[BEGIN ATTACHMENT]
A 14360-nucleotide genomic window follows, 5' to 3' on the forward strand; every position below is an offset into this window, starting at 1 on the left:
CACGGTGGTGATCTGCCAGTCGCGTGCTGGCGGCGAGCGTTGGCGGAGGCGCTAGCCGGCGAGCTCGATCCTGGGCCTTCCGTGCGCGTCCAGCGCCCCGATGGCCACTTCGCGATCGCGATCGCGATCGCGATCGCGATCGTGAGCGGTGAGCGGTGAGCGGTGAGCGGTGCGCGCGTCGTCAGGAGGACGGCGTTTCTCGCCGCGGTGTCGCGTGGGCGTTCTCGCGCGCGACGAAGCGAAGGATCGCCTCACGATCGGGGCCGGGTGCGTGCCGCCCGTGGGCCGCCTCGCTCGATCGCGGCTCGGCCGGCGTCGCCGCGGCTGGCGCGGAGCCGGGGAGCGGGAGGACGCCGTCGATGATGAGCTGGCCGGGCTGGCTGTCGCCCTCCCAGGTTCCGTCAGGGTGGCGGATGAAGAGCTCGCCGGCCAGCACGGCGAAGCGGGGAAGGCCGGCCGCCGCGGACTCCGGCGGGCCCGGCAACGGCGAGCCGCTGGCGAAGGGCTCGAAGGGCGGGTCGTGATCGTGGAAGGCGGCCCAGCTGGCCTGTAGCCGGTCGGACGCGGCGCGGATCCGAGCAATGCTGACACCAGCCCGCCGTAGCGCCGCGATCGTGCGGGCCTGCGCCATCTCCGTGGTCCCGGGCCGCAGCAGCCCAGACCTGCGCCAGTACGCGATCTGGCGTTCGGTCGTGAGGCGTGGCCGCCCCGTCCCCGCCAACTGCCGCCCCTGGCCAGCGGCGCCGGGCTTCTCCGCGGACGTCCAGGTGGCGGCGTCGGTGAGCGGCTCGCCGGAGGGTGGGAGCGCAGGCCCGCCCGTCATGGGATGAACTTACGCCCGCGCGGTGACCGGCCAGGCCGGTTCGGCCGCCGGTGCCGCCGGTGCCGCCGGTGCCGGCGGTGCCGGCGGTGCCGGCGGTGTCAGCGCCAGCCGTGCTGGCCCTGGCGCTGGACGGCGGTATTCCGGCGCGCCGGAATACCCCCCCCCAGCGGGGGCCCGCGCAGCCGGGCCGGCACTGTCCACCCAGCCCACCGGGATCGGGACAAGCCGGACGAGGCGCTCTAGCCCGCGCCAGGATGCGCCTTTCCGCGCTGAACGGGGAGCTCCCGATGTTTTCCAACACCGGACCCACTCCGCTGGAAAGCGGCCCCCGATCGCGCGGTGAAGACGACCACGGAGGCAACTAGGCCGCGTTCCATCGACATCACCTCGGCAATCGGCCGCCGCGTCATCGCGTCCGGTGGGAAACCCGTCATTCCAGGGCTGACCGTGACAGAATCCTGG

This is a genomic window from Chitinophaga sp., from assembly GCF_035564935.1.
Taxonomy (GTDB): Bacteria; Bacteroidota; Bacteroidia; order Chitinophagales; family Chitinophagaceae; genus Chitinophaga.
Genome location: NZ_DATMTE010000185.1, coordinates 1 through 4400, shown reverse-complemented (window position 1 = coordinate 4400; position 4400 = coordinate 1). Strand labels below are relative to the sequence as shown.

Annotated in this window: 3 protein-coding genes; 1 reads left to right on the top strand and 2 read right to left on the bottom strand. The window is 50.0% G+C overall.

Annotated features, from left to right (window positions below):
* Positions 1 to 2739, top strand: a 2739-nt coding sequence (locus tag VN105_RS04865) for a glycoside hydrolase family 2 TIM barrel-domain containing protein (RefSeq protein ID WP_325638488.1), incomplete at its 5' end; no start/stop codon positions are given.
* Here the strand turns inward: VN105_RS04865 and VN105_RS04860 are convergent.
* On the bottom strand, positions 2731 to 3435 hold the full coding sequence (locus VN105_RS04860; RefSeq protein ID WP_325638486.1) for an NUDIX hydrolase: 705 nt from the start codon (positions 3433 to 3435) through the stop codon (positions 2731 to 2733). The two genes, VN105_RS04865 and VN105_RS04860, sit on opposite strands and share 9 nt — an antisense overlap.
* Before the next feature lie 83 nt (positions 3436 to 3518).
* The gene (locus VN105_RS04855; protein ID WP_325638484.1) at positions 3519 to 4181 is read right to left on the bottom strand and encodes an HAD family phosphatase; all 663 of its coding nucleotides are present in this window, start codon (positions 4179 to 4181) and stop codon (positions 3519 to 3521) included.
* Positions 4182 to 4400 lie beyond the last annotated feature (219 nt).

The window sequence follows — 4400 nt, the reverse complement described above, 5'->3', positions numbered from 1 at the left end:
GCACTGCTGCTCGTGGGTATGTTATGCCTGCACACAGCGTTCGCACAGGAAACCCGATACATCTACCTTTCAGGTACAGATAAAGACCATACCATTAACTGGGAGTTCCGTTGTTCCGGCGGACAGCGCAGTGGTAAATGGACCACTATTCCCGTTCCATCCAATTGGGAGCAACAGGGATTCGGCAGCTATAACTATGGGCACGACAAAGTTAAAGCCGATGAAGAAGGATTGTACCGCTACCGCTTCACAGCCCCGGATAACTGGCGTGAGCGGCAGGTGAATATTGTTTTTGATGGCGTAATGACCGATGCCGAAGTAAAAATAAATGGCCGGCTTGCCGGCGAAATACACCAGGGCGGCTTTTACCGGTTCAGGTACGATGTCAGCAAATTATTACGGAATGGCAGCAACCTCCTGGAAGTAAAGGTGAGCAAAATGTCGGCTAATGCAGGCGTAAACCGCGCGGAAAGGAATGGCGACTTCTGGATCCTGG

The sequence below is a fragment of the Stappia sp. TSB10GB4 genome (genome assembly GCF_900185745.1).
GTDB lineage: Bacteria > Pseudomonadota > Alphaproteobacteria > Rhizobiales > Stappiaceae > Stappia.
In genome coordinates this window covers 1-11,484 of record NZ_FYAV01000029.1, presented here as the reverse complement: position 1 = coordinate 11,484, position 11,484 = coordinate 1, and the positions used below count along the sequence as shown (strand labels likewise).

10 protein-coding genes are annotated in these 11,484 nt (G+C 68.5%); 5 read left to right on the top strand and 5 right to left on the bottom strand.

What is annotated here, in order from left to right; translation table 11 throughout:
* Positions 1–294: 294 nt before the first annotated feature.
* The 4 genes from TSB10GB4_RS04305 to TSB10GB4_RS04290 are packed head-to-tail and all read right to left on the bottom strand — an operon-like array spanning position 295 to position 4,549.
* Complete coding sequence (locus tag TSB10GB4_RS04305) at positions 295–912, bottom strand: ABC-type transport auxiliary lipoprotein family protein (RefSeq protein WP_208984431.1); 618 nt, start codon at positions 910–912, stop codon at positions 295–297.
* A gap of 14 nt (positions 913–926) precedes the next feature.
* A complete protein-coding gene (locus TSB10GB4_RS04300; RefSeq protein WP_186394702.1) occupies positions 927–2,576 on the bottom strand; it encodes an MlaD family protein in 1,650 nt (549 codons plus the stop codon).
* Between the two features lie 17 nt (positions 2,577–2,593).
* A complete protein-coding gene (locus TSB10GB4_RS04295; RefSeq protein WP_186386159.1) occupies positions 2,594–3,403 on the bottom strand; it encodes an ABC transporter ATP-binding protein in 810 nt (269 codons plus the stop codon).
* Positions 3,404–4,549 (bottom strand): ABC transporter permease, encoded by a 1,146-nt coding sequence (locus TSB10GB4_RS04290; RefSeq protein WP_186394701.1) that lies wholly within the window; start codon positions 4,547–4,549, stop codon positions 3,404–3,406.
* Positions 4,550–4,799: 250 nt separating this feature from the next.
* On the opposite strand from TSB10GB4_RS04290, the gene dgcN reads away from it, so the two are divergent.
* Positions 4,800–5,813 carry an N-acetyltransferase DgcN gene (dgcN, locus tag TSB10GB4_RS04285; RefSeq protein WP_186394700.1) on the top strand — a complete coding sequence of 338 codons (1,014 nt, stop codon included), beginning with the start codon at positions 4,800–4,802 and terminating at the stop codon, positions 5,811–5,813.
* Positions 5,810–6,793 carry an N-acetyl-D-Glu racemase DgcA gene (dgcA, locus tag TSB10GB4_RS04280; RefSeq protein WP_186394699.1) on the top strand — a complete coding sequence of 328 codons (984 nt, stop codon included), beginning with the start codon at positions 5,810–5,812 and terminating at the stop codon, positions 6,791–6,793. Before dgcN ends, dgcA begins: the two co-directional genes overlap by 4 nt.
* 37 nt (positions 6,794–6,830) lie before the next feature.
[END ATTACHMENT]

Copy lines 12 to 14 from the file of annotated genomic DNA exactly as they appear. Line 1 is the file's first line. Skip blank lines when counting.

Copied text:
* The gene (locus VN105_RS04855; protein ID WP_325638484.1) at positions 3519 to 4181 is read right to left on the bottom strand and encodes an HAD family phosphatase; all 663 of its coding nucleotides are present in this window, start codon (positions 4179 to 4181) and stop codon (positions 3519 to 3521) included.
* Positions 4182 to 4400 lie beyond the last annotated feature (219 nt).

The window sequence follows — 4400 nt, the reverse complement described above, 5'->3', positions numbered from 1 at the left end: